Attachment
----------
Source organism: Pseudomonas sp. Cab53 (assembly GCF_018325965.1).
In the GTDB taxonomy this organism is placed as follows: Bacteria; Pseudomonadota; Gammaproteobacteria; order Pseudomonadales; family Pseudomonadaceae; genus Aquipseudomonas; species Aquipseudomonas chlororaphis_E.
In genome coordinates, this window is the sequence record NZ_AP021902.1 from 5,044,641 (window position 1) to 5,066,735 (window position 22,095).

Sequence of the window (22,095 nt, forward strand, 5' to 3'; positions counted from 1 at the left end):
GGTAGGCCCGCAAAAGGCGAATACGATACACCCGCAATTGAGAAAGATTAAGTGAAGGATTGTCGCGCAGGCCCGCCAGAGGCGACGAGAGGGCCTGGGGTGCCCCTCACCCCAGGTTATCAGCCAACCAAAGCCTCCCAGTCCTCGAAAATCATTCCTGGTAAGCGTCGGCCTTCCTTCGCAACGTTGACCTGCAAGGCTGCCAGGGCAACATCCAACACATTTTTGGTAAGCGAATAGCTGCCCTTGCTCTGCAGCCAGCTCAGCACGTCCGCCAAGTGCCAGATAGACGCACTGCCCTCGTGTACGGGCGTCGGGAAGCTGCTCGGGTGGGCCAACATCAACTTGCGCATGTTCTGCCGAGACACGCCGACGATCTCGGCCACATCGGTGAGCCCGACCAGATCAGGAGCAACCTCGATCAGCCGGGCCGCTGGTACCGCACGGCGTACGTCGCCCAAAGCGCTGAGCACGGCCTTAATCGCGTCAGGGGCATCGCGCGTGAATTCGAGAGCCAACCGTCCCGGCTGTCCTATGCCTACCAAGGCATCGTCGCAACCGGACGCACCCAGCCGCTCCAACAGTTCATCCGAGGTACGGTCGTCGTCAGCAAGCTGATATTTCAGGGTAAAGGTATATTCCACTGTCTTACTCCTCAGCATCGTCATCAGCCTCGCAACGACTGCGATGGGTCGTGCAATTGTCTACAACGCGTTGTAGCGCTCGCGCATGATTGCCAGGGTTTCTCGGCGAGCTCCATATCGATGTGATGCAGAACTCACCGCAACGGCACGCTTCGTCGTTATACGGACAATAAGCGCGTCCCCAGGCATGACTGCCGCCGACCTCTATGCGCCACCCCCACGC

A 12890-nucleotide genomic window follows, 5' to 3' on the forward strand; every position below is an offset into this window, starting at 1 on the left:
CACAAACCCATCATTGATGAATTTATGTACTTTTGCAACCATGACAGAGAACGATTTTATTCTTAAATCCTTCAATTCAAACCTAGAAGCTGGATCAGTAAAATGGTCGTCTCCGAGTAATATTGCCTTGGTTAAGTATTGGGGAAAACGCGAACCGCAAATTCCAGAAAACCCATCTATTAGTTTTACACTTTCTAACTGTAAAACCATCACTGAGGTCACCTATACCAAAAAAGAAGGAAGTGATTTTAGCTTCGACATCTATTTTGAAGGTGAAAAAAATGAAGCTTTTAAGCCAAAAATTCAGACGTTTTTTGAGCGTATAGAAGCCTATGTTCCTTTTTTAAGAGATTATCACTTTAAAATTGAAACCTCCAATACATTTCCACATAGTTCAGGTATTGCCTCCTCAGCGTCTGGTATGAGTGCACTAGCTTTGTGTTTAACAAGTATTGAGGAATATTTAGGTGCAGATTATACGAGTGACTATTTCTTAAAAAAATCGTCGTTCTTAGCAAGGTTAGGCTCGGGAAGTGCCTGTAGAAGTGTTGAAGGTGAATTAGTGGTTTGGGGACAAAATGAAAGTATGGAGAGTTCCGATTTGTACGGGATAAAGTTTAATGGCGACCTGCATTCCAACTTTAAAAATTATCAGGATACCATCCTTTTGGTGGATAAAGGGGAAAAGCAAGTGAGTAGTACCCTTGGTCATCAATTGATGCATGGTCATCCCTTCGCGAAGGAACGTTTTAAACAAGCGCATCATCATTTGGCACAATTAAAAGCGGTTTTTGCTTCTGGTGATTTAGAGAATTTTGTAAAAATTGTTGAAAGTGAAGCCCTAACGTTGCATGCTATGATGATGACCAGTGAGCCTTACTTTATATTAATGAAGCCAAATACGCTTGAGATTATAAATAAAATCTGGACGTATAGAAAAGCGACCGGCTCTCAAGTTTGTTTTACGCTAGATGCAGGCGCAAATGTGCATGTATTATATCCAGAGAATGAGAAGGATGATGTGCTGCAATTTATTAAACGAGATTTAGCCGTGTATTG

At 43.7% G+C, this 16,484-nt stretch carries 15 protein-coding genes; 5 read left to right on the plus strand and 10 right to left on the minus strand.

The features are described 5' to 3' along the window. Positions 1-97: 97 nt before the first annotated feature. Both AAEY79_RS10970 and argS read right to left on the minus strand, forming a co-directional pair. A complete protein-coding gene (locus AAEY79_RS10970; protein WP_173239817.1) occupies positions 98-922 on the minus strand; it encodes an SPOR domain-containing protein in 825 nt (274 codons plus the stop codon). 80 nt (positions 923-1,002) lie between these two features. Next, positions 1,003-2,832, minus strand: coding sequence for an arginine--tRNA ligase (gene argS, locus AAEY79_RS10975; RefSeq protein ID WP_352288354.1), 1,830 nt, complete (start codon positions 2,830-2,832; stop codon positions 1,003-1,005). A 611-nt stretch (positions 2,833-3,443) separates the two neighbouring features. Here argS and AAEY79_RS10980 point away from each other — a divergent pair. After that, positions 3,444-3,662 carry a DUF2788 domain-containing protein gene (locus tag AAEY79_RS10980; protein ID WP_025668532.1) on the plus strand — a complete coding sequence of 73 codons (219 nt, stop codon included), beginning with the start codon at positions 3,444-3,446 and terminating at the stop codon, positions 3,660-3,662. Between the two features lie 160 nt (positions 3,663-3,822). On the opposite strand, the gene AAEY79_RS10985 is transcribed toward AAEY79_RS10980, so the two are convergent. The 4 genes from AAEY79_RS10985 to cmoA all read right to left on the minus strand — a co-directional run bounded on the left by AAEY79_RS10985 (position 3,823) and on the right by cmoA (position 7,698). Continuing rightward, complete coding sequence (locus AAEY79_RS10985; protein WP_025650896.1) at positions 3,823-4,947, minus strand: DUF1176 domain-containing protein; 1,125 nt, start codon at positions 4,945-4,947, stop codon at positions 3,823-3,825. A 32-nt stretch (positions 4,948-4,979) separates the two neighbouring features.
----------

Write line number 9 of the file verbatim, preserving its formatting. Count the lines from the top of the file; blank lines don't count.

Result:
The features are described 5' to 3' along the window. Positions 1-97: 97 nt before the first annotated feature. Both AAEY79_RS10970 and argS read right to left on the minus strand, forming a co-directional pair. A complete protein-coding gene (locus AAEY79_RS10970; protein WP_173239817.1) occupies positions 98-922 on the minus strand; it encodes an SPOR domain-containing protein in 825 nt (274 codons plus the stop codon). 80 nt (positions 923-1,002) lie between these two features. Next, positions 1,003-2,832, minus strand: coding sequence for an arginine--tRNA ligase (gene argS, locus AAEY79_RS10975; RefSeq protein ID WP_352288354.1), 1,830 nt, complete (start codon positions 2,830-2,832; stop codon positions 1,003-1,005). A 611-nt stretch (positions 2,833-3,443) separates the two neighbouring features. Here argS and AAEY79_RS10980 point away from each other — a divergent pair. After that, positions 3,444-3,662 carry a DUF2788 domain-containing protein gene (locus tag AAEY79_RS10980; protein ID WP_025668532.1) on the plus strand — a complete coding sequence of 73 codons (219 nt, stop codon included), beginning with the start codon at positions 3,444-3,446 and terminating at the stop codon, positions 3,660-3,662. Between the two features lie 160 nt (positions 3,663-3,822). On the opposite strand, the gene AAEY79_RS10985 is transcribed toward AAEY79_RS10980, so the two are convergent. The 4 genes from AAEY79_RS10985 to cmoA all read right to left on the minus strand — a co-directional run bounded on the left by AAEY79_RS10985 (position 3,823) and on the right by cmoA (position 7,698). Continuing rightward, complete coding sequence (locus AAEY79_RS10985; protein WP_025650896.1) at positions 3,823-4,947, minus strand: DUF1176 domain-containing protein; 1,125 nt, start codon at positions 4,945-4,947, stop codon at positions 3,823-3,825. A 32-nt stretch (positions 4,948-4,979) separates the two neighbouring features.